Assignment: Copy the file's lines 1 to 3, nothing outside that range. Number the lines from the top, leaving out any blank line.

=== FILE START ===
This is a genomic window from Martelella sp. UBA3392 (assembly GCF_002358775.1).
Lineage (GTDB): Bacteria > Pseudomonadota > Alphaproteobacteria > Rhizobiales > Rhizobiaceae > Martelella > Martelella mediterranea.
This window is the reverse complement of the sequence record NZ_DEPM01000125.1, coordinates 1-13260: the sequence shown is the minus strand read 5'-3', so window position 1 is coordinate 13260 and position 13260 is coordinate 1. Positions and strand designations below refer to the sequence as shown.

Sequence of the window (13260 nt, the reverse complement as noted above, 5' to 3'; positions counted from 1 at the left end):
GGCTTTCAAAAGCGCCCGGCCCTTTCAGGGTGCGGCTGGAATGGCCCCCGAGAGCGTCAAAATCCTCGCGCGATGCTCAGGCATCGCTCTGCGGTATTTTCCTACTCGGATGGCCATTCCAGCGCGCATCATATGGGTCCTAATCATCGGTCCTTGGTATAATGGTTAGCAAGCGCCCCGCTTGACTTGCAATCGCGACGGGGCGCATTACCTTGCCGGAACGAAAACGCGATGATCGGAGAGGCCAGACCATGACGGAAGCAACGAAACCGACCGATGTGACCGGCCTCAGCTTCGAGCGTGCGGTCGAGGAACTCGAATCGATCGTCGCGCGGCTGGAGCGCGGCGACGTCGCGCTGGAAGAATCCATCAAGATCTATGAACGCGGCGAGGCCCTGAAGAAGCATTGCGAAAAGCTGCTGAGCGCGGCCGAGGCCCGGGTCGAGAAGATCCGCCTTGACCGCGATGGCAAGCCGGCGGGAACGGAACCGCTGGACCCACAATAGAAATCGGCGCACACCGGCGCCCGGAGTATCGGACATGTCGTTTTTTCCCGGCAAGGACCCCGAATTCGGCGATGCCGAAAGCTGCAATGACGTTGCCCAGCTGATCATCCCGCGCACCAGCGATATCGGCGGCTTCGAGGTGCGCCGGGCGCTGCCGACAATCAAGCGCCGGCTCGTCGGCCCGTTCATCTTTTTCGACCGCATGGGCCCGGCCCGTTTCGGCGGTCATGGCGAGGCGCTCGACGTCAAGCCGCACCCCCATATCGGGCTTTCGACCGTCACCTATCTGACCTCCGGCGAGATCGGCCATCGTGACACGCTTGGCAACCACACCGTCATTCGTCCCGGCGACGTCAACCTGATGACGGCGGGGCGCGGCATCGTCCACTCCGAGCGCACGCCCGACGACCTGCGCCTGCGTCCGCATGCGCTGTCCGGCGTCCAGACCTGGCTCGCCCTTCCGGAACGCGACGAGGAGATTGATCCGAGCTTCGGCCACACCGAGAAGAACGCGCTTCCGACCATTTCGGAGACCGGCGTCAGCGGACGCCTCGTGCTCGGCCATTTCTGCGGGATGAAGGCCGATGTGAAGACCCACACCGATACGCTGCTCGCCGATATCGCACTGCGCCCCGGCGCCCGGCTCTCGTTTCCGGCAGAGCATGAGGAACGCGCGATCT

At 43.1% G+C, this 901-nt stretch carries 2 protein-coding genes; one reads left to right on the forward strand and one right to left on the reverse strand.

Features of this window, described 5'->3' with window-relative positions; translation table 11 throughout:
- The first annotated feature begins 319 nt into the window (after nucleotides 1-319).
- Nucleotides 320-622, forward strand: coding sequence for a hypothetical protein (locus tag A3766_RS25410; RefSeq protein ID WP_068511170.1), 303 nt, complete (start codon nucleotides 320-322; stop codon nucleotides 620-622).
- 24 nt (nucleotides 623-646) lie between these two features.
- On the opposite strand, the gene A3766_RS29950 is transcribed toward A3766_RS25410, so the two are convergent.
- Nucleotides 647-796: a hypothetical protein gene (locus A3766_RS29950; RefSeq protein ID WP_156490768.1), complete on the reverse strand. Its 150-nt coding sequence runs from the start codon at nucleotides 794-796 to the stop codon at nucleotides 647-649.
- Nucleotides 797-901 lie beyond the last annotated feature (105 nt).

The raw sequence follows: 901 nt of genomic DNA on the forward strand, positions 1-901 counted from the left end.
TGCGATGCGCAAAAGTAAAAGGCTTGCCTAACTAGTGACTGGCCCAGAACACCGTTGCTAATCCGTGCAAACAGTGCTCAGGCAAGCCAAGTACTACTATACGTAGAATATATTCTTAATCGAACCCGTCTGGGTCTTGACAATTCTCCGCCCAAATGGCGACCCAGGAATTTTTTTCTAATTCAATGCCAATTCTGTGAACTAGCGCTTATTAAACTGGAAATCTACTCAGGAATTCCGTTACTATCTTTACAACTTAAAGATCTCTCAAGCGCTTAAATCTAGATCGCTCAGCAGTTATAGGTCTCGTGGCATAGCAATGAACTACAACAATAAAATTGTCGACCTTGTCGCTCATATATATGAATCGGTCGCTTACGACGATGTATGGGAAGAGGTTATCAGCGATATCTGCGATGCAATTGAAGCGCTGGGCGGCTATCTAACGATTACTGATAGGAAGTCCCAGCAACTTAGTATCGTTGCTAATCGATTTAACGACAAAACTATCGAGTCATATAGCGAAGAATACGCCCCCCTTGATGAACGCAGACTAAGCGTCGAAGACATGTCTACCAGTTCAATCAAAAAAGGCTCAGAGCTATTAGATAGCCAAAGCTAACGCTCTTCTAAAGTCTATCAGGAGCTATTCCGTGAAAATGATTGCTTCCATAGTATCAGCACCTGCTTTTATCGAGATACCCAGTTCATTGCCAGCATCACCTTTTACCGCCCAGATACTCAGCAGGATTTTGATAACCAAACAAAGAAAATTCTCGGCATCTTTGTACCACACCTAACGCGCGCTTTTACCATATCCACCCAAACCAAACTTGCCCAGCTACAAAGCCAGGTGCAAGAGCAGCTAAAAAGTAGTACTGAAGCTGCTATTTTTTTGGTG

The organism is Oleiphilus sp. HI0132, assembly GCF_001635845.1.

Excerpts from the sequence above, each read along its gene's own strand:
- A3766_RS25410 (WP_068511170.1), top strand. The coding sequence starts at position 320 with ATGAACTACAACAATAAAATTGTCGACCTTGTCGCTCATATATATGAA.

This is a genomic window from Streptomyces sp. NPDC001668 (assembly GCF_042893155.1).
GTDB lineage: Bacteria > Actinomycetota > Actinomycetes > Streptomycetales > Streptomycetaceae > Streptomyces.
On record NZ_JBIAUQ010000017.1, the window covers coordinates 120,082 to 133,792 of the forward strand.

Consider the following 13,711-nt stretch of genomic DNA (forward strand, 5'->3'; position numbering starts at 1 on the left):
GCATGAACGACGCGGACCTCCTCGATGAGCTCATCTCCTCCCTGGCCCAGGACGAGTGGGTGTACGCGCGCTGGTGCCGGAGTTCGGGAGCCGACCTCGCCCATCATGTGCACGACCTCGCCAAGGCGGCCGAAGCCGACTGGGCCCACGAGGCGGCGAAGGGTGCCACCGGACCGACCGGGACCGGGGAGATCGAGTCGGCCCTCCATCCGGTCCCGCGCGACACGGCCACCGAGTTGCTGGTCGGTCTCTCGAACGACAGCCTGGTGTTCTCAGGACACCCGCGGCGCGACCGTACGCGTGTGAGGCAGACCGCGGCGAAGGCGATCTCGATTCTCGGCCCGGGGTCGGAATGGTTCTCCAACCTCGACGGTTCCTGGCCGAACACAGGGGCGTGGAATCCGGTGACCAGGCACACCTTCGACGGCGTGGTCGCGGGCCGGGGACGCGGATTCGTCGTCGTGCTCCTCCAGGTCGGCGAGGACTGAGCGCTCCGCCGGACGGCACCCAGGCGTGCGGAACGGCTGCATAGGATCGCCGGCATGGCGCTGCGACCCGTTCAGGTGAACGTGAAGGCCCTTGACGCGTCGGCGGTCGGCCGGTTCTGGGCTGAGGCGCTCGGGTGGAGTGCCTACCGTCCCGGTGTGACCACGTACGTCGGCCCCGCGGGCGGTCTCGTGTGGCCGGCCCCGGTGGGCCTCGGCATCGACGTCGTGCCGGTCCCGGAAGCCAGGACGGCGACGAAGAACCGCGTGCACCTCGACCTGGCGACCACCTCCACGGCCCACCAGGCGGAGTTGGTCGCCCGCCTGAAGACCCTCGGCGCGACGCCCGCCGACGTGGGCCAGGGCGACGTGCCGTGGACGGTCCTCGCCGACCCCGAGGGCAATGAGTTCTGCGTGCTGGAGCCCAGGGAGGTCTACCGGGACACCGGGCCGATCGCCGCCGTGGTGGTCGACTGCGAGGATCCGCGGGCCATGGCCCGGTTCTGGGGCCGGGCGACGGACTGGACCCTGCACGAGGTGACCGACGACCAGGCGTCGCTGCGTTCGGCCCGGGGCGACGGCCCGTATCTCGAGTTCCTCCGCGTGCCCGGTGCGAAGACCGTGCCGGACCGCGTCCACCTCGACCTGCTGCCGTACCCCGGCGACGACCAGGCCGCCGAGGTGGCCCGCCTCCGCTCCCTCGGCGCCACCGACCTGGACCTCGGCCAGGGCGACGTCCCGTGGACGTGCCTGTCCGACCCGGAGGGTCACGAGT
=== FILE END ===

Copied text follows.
This is a genomic window from Martelella sp. UBA3392 (assembly GCF_002358775.1).
Lineage (GTDB): Bacteria > Pseudomonadota > Alphaproteobacteria > Rhizobiales > Rhizobiaceae > Martelella > Martelella mediterranea.
This window is the reverse complement of the sequence record NZ_DEPM01000125.1, coordinates 1-13260: the sequence shown is the minus strand read 5'-3', so window position 1 is coordinate 13260 and position 13260 is coordinate 1. Positions and strand designations below refer to the sequence as shown.